Within binary options alone – high-risk exotic options instruments in which the buyer is exposed to a cash-or-nothing agreement – fraudsters scammed consumers out of more than £18m in the first half of 2017, according to Action Fraud, the UK’s national fraud and cyber crime reporting centre.

“It is clear that binary options fraud is on the increase,” said City of London Police’s Chief Superintendent Glenn Maleary, head of the Economic Crime Directorate at the time. “And this is the result of opportunist fraudsters who have decided to take advantage of an unregulated market and have done everything they can to defraud unsuspecting investors.”

The rapid rise of cryptocurrencies has also given boiler rooms a tool with which to scam unsuspecting consumers. The problem for market participants and regulators is the fact that cryptocurrencies are so new, and so different from the many established instruments available on financial markets today. So enigmatic are cryptocurrencies that regulators are yet to build robust frameworks around them, and jurisdictional lawmakers are at odds with one another as to how to deal with them.

At the time the UK Government put the pension cold call rules out to consultation, organisations and individuals suggested cryptocurrencies and other high-risk financial products should be included in the rules, but the Government decided to take a “wait and see” approach to the market’s new tool, according to enforcement officers close to the matter.

In the City of London, boiler rooms have turned to this growing, unregulated market which are considered to provide substantial returns. During a two-month period last year, City of London Police revealed reports of around 200 people being targeted by crypto boiler rooms, with average losses of around £10,000. As the latest tool used by the City’s scam artists, enforcement authorities are attempting to clamp down on the activity.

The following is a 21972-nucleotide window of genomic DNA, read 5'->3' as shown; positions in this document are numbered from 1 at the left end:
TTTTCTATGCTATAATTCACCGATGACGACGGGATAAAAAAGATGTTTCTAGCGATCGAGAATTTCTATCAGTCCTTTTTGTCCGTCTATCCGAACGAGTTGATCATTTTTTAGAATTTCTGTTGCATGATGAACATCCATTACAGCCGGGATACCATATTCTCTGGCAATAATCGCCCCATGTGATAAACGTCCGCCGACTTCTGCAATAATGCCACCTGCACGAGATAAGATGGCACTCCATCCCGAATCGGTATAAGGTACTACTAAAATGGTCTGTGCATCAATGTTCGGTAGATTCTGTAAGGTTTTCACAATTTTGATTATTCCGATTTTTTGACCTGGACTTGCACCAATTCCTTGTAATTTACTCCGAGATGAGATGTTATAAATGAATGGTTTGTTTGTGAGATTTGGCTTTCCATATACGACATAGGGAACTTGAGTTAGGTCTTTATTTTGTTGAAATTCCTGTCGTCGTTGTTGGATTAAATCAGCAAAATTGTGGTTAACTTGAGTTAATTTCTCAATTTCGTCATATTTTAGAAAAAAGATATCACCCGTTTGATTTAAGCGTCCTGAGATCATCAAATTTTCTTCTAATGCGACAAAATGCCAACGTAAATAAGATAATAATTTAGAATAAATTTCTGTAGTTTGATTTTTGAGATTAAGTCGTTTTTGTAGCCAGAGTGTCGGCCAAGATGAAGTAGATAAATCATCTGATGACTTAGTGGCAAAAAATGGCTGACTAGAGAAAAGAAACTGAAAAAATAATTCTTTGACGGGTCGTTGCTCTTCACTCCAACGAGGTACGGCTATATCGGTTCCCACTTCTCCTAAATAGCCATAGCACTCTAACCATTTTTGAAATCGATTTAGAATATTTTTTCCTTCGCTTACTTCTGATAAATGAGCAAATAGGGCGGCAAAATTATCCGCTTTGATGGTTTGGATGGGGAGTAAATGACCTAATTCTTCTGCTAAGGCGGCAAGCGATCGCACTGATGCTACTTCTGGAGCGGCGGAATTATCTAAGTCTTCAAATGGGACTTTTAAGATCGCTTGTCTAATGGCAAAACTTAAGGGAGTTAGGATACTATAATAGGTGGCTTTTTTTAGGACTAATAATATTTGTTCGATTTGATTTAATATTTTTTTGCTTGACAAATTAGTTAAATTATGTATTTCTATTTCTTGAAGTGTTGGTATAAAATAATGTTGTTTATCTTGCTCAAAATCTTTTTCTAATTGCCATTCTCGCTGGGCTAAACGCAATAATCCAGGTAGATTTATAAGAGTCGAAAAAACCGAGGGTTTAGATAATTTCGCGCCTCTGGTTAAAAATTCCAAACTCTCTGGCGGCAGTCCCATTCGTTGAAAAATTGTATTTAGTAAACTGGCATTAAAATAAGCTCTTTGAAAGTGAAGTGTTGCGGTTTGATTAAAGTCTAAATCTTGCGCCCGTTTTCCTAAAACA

“Investment fraudsters are still targeting people throughout the country and they employ aggressive sales tactics which are often used to pressure unsuspecting victims into parting with large sums of money,” City of London Police Inspector Mark Forster said in a statement, after Action Fraud had been alerted to one such scam in which fraudsters had made £160,000 through cold calling and conning consumers into a cryptocurrency that, it was later found out, didn’t exist.

Operation Broadway

The City of London Police Fraud Squad is responsible for tackling some of the most complex and significant fraud investigations in the UK, and is assisted by a range of authorities, including trading standards.

Formed in 2014, Operation Broadway is a London-wide, intelligence-led drive to uncover and disrupt London’s boiler rooms, and has thus far conducted inspections and disruptions of well over a hundred offices in the City and Canary Wharf. The teams are made up of representatives of the City of London Police, City of London Corporation Trading Standards, Metropolitan Police, National Trading Standards Scambusters team, HMRC and the FCA. The aim, according to the body, is to unsettle the boiler rooms enough that they cease and desist.

However, regulators are tackling the threat of cold calls from fraudsters at different points in the chain. At the point at which the scammed consumer is asked to transfer payment, an authorised push payment (APP) is requested. Not limited to cold calls, APP fraud can be conducted through email, telephone or online – and represents the fastest growing type of fraud in the UK, where 35,000 people lost a total of £145m in the first half of 2018.